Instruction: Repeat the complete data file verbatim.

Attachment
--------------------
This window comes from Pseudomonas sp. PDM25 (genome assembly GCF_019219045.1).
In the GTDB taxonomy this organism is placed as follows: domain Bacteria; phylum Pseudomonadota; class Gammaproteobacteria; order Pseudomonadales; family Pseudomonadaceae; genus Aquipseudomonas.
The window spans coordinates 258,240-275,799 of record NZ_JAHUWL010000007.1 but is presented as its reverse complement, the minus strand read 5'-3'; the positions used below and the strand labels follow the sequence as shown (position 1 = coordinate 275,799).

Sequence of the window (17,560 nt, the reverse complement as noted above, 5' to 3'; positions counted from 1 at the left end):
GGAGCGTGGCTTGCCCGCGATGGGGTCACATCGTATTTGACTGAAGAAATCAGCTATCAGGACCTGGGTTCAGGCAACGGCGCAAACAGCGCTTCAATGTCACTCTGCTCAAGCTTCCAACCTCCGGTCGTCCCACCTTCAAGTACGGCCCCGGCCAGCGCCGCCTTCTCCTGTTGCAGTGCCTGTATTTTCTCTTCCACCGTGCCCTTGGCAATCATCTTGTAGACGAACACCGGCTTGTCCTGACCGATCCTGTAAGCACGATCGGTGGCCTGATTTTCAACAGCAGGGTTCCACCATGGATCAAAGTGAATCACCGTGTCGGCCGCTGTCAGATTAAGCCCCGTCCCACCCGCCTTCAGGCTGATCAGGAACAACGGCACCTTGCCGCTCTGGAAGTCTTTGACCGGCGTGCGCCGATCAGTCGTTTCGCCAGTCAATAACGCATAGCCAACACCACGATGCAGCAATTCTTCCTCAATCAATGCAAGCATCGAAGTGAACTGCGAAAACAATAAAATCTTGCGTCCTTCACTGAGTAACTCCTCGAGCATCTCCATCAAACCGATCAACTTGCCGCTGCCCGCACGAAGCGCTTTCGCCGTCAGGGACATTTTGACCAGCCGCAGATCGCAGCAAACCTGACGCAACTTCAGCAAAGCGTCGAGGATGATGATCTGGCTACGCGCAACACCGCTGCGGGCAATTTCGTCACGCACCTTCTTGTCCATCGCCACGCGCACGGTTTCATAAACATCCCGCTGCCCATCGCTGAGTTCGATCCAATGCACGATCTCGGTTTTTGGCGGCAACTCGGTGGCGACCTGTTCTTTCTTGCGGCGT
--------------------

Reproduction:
This window comes from Pseudomonas sp. PDM25 (genome assembly GCF_019219045.1).
In the GTDB taxonomy this organism is placed as follows: domain Bacteria; phylum Pseudomonadota; class Gammaproteobacteria; order Pseudomonadales; family Pseudomonadaceae; genus Aquipseudomonas.
The window spans coordinates 258,240-275,799 of record NZ_JAHUWL010000007.1 but is presented as its reverse complement, the minus strand read 5'-3'; the positions used below and the strand labels follow the sequence as shown (position 1 = coordinate 275,799).

Sequence of the window (17,560 nt, the reverse complement as noted above, 5' to 3'; positions counted from 1 at the left end):
GGAGCGTGGCTTGCCCGCGATGGGGTCACATCGTATTTGACTGAAGAAATCAGCTATCAGGACCTGGGTTCAGGCAACGGCGCAAACAGCGCTTCAATGTCACTCTGCTCAAGCTTCCAACCTCCGGTCGTCCCACCTTCAAGTACGGCCCCGGCCAGCGCCGCCTTCTCCTGTTGCAGTGCCTGTATTTTCTCTTCCACCGTGCCCTTGGCAATCATCTTGTAGACGAACACCGGCTTGTCCTGACCGATCCTGTAAGCACGATCGGTGGCCTGATTTTCAACAGCAGGGTTCCACCATGGATCAAAGTGAATCACCGTGTCGGCCGCTGTCAGATTAAGCCCCGTCCCACCCGCCTTCAGGCTGATCAGGAACAACGGCACCTTGCCGCTCTGGAAGTCTTTGACCGGCGTGCGCCGATCAGTCGTTTCGCCAGTCAATAACGCATAGCCAACACCACGATGCAGCAATTCTTCCTCAATCAATGCAAGCATCGAAGTGAACTGCGAAAACAATAAAATCTTGCGTCCTTCACTGAGTAACTCCTCGAGCATCTCCATCAAACCGATCAACTTGCCGCTGCCCGCACGAAGCGCTTTCGCCGTCAGGGACATTTTGACCAGCCGCAGATCGCAGCAAACCTGACGCAACTTCAGCAAAGCGTCGAGGATGATGATCTGGCTACGCGCAACACCGCTGCGGGCAATTTCGTCACGCACCTTCTTGTCCATCGCCACGCGCACGGTTTCATAAACATCCCGCTGCCCATCGCTGAGTTCGATCCAATGCACGATCTCGGTTTTTGGCGGCAACTCGGTGGCGACCTGTTCTTTCTTGCGGCGT